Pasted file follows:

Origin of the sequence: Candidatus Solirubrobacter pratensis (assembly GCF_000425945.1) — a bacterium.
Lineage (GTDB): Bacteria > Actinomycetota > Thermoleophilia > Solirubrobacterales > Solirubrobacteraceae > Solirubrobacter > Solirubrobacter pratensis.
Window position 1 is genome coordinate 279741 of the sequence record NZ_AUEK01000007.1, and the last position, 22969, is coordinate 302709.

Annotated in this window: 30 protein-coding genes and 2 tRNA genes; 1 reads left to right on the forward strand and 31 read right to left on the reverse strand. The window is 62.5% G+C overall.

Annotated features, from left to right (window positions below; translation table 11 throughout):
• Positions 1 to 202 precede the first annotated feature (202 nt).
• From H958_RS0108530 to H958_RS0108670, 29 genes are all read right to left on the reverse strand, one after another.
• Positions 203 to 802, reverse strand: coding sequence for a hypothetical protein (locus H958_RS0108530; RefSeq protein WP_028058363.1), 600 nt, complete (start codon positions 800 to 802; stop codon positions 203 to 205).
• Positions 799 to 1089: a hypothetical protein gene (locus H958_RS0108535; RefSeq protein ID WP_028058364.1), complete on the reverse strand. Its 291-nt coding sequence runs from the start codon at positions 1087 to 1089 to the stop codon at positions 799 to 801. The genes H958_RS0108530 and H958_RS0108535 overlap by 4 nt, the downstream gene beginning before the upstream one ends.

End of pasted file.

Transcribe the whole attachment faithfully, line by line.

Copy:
Origin of the sequence: Candidatus Solirubrobacter pratensis (assembly GCF_000425945.1) — a bacterium.
Lineage (GTDB): Bacteria > Actinomycetota > Thermoleophilia > Solirubrobacterales > Solirubrobacteraceae > Solirubrobacter > Solirubrobacter pratensis.
Window position 1 is genome coordinate 279741 of the sequence record NZ_AUEK01000007.1, and the last position, 22969, is coordinate 302709.

Annotated in this window: 30 protein-coding genes and 2 tRNA genes; 1 reads left to right on the forward strand and 31 read right to left on the reverse strand. The window is 62.5% G+C overall.

Annotated features, from left to right (window positions below; translation table 11 throughout):
• Positions 1 to 202 precede the first annotated feature (202 nt).
• From H958_RS0108530 to H958_RS0108670, 29 genes are all read right to left on the reverse strand, one after another.
• Positions 203 to 802, reverse strand: coding sequence for a hypothetical protein (locus H958_RS0108530; RefSeq protein WP_028058363.1), 600 nt, complete (start codon positions 800 to 802; stop codon positions 203 to 205).
• Positions 799 to 1089: a hypothetical protein gene (locus H958_RS0108535; RefSeq protein ID WP_028058364.1), complete on the reverse strand. Its 291-nt coding sequence runs from the start codon at positions 1087 to 1089 to the stop codon at positions 799 to 801. The genes H958_RS0108530 and H958_RS0108535 overlap by 4 nt, the downstream gene beginning before the upstream one ends.